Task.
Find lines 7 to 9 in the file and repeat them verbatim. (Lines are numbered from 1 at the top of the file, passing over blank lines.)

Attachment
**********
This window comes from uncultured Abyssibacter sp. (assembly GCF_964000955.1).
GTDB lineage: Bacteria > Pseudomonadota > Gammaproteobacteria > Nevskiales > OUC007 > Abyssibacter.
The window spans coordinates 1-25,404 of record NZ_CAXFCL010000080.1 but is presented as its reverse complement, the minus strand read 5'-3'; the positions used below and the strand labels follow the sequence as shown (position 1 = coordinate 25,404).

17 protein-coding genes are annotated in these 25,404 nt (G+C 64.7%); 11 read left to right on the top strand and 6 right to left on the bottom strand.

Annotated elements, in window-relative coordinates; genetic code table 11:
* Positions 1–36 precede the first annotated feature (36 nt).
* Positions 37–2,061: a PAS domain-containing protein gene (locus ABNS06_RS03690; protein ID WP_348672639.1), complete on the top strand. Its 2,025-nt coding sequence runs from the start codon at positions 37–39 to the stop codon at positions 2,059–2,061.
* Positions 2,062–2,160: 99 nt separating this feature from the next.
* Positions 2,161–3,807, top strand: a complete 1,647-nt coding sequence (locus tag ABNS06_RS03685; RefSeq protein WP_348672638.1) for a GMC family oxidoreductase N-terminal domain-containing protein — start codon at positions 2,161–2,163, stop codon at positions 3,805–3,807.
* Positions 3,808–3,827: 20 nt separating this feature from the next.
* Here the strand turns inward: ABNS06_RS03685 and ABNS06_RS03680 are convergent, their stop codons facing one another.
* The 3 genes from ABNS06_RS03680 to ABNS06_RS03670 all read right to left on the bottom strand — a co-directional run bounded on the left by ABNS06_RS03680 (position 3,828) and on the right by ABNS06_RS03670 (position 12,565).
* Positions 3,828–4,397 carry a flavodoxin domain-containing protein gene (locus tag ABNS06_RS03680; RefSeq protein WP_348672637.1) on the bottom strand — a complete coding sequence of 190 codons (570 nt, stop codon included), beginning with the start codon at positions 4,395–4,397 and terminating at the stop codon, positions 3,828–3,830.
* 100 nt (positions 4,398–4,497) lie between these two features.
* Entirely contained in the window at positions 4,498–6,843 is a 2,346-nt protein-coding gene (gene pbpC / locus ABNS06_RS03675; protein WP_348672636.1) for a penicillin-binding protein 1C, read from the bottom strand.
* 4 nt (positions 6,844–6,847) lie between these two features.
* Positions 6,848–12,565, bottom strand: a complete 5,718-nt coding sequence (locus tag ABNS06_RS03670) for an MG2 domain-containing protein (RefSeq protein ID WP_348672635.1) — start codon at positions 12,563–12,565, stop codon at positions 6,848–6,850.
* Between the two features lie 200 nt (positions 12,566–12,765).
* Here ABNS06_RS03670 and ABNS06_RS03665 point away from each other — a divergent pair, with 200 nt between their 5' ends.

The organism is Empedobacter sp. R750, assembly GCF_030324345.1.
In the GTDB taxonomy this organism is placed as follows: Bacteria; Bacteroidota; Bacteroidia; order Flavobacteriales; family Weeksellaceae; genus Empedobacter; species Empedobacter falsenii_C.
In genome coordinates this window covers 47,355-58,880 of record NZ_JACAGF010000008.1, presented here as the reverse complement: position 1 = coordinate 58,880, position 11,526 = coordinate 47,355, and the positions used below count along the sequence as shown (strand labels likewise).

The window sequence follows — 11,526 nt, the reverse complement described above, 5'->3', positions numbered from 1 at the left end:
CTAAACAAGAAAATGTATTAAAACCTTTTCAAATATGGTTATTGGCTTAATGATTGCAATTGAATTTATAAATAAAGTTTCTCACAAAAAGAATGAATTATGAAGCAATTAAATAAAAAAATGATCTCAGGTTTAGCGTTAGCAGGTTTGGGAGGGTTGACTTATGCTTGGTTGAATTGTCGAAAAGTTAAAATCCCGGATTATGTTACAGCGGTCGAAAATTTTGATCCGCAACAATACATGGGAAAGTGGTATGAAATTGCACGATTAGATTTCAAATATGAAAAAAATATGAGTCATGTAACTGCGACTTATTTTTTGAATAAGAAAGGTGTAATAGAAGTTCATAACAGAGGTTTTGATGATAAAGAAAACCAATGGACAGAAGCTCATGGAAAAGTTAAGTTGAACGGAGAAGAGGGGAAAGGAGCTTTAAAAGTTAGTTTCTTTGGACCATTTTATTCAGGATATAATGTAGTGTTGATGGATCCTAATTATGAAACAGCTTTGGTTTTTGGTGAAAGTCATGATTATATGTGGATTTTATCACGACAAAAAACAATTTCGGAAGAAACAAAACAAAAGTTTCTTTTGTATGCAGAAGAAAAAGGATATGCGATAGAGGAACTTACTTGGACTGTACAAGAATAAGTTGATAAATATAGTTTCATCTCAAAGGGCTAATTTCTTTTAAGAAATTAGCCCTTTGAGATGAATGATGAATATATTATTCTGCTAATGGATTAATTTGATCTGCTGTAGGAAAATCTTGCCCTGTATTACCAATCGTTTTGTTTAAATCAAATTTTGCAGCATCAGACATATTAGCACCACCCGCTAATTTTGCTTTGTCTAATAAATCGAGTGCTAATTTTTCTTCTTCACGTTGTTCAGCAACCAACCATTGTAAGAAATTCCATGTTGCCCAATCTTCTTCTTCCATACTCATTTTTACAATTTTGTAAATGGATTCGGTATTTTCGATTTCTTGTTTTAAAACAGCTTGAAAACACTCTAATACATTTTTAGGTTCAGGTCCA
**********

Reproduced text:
* Positions 37–2,061: a PAS domain-containing protein gene (locus ABNS06_RS03690; protein ID WP_348672639.1), complete on the top strand. Its 2,025-nt coding sequence runs from the start codon at positions 37–39 to the stop codon at positions 2,059–2,061.
* Positions 2,062–2,160: 99 nt separating this feature from the next.
* Positions 2,161–3,807, top strand: a complete 1,647-nt coding sequence (locus tag ABNS06_RS03685; RefSeq protein WP_348672638.1) for a GMC family oxidoreductase N-terminal domain-containing protein — start codon at positions 2,161–2,163, stop codon at positions 3,805–3,807.